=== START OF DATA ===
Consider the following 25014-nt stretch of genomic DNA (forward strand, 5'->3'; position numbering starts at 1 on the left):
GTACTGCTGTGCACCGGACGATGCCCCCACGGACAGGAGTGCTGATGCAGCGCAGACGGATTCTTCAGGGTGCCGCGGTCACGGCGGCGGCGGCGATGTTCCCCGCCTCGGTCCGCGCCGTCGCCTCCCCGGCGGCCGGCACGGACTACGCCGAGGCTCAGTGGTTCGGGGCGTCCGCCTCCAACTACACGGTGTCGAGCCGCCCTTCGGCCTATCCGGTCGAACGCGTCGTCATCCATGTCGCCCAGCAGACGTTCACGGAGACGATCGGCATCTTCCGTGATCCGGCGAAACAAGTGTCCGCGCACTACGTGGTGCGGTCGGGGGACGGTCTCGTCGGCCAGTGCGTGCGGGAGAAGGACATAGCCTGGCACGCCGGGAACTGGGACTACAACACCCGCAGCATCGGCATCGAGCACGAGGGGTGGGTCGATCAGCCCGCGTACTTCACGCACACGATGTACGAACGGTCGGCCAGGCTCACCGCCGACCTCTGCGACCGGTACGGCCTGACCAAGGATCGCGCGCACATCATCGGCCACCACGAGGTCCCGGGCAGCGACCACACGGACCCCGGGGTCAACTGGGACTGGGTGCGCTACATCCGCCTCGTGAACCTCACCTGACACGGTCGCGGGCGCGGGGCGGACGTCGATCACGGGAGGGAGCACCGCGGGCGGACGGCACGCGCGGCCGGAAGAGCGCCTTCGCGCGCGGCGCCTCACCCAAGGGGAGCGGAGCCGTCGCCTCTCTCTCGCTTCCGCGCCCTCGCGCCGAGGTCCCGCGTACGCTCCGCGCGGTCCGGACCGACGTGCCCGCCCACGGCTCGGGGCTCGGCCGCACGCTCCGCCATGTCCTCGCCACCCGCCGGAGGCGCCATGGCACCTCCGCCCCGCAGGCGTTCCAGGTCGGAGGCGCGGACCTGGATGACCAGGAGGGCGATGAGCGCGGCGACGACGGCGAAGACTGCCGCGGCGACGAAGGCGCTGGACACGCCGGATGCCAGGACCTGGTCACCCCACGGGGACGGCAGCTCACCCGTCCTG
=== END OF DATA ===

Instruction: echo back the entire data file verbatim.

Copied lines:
Consider the following 25014-nt stretch of genomic DNA (forward strand, 5'->3'; position numbering starts at 1 on the left):
GTACTGCTGTGCACCGGACGATGCCCCCACGGACAGGAGTGCTGATGCAGCGCAGACGGATTCTTCAGGGTGCCGCGGTCACGGCGGCGGCGGCGATGTTCCCCGCCTCGGTCCGCGCCGTCGCCTCCCCGGCGGCCGGCACGGACTACGCCGAGGCTCAGTGGTTCGGGGCGTCCGCCTCCAACTACACGGTGTCGAGCCGCCCTTCGGCCTATCCGGTCGAACGCGTCGTCATCCATGTCGCCCAGCAGACGTTCACGGAGACGATCGGCATCTTCCGTGATCCGGCGAAACAAGTGTCCGCGCACTACGTGGTGCGGTCGGGGGACGGTCTCGTCGGCCAGTGCGTGCGGGAGAAGGACATAGCCTGGCACGCCGGGAACTGGGACTACAACACCCGCAGCATCGGCATCGAGCACGAGGGGTGGGTCGATCAGCCCGCGTACTTCACGCACACGATGTACGAACGGTCGGCCAGGCTCACCGCCGACCTCTGCGACCGGTACGGCCTGACCAAGGATCGCGCGCACATCATCGGCCACCACGAGGTCCCGGGCAGCGACCACACGGACCCCGGGGTCAACTGGGACTGGGTGCGCTACATCCGCCTCGTGAACCTCACCTGACACGGTCGCGGGCGCGGGGCGGACGTCGATCACGGGAGGGAGCACCGCGGGCGGACGGCACGCGCGGCCGGAAGAGCGCCTTCGCGCGCGGCGCCTCACCCAAGGGGAGCGGAGCCGTCGCCTCTCTCTCGCTTCCGCGCCCTCGCGCCGAGGTCCCGCGTACGCTCCGCGCGGTCCGGACCGACGTGCCCGCCCACGGCTCGGGGCTCGGCCGCACGCTCCGCCATGTCCTCGCCACCCGCCGGAGGCGCCATGGCACCTCCGCCCCGCAGGCGTTCCAGGTCGGAGGCGCGGACCTGGATGACCAGGAGGGCGATGAGCGCGGCGACGACGGCGAAGACTGCCGCGGCGACGAAGGCGCTGGACACGCCGGATGCCAGGACCTGGTCACCCCACGGGGACGGCAGCTCACCCGTCCTG